Friday :: Sep 24, 2004

The Yes Men Of The WTO

by pessimist

In the spirit of Michael Moore, Mike Bonanno and Andy Bichlbaum seek to spread the truth through the use of satire and comedy. Sometimes, they encountered some frightening truths. Bonanno talks about this in a Buzzflash interview

In 1999, we set up a web site at the domain, and that stands for the General Agreement on Tariffs and Trade, the predecessor to the WTO.

A lot of people went to this site and, surprisingly enough, didnít read the satire that was there, and instead immediately sent us messages thinking we were the real WTO. Some of them even invited us to their conferences and meetings, thinking that we were the WTO. So we showed up and gave them sort of a more-honest-than-usual vision of WTO policy.

And they found out that honesty isn't always the policy at the WTO!

We never had anybody question who we were, which was actually shocking because we went there intending to get arrested or to at least raise the ire of the conference participants. We thought that they would recognize that we werenít the WTO because we werenít staying on message with what the WTO would usually say about their policies. We were keeping with the logic of the WTO -- the logic of free trade -- but we were saying things that they would never be able to say themselves. We were basically saying what we imagined the WTO would say if they were honest. For example, if they had to be honest about how their policies were making the rich richer and the poor poorer, instead of the other way around, where they say that their policies are going to eventually enrich the poor, then things would be a little bit different.

For the first event that we did, for example, in Salzburg, Austria, at a conference on international trade law, we introduced ideas like outlawing the siesta in Spain because it got in the way of work, and outlawing the long lunch in Italy because, of course, it also gets in the way of work. The end of the lecture was when we suggested that a free market in democracy be opened up by allowing corporations to sell votes to the highest bidder. We basically followed free-trade logic to its extreme.

Probably what shocked us was the first time when we went and lectured and nobody reacted to what Dr. Bicklebarrow was saying. When you can stand in front of an audience of trade law experts and nobody sees a problem with selling votes to the highest bidder as a way to create a free market and democracy, then thereís got to be a huge problem.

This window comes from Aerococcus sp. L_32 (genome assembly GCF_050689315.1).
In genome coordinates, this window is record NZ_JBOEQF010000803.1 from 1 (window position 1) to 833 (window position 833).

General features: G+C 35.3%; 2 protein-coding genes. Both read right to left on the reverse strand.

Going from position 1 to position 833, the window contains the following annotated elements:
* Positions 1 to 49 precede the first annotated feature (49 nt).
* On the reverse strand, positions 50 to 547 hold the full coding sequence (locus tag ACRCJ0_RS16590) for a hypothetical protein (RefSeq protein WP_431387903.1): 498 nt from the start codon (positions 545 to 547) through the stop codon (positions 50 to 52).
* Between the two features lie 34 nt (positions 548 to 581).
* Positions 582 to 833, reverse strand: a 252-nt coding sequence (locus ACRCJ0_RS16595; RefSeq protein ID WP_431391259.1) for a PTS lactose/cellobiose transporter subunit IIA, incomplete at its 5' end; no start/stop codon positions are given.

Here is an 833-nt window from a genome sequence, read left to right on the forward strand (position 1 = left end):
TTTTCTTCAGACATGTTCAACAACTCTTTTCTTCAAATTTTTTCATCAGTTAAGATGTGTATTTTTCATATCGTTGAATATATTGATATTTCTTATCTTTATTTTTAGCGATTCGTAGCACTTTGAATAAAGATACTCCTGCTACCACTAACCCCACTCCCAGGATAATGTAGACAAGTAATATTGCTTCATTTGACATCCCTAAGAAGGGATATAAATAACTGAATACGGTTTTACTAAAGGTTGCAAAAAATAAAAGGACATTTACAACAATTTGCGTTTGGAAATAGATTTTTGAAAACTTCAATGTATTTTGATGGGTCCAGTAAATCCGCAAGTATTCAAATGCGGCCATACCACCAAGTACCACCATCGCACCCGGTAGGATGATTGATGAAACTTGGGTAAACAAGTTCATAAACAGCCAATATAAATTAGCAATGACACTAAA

I think that was the most shocking moment -- when we realized that either people werenít listening to us, or they were listening and they were tacitly agreeing with these terrible ideas simply because they were in line with this philosophy of free trade. Free trade is a deeply held, almost-religious belief, that freedom of trade can somehow benefit people and increase democracy.

Later in the conference, nobody really had a problem with the concept of a device for administering electric shocks to workers in sweatshops. It was also posed as a way to solve the distance problem: managers in the First World want to stay on the beach in the Riviera, while the workers continue to work in the sweatshops. The managers donít have good enough communication skills, so they need this tool, like a tele-presence tool, that would allow them to give electric shocks for workers. And people accepted that idea as well, which was shocking for us.

Bonanno wants to use such extreme propositiions to awaken people, something they have had some success with on a tour in which they perform as Bu$h campaigners along the lines of their WTO act - putting into other words the positions of George Warmonger Bu$h. But he can see that the problem goes deeper than the choice of words used in a campaign position. It really goes much deeper than it looks:

One thing thatís really difficult is that part of the problem is that we have to unlearn so much. I went to public school here in America, and I grew up thinking that the idea of freedom was basically synonymous with being able to buy and sell what you wanted, where you wanted. In fact, thatís a very different concept of freedom than most people would have.

It's a very different concept of freedom that most people SHOULD have. But when one looks at the words of George Warmonger Bu$h, and compares it to all of his known actions in Iraq that benefit American Multinationals, then maybe Bonanno is on to something. Maybe the actions of buying and selling ARE what Bu$h believes to be freedom. Maybe his strongest supporters do as well.

It would explain a lot.

Go see their movie:

The Yes Men opens in New York and Los Angeles September 24th.

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pessimist :: 3:42 AM :: Comments (1) :: Digg It!